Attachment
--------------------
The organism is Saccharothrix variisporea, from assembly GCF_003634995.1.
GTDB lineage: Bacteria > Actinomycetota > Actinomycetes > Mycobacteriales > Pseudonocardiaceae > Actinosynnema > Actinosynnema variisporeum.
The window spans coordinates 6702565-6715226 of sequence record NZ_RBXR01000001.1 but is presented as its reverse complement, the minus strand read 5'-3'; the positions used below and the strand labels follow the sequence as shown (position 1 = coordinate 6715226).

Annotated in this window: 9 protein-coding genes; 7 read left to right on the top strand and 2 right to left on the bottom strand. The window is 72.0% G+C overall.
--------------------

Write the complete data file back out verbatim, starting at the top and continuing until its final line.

The organism is Saccharothrix variisporea, from assembly GCF_003634995.1.
GTDB lineage: Bacteria > Actinomycetota > Actinomycetes > Mycobacteriales > Pseudonocardiaceae > Actinosynnema > Actinosynnema variisporeum.
The window spans coordinates 6702565-6715226 of sequence record NZ_RBXR01000001.1 but is presented as its reverse complement, the minus strand read 5'-3'; the positions used below and the strand labels follow the sequence as shown (position 1 = coordinate 6715226).

Annotated in this window: 9 protein-coding genes; 7 read left to right on the top strand and 2 right to left on the bottom strand. The window is 72.0% G+C overall.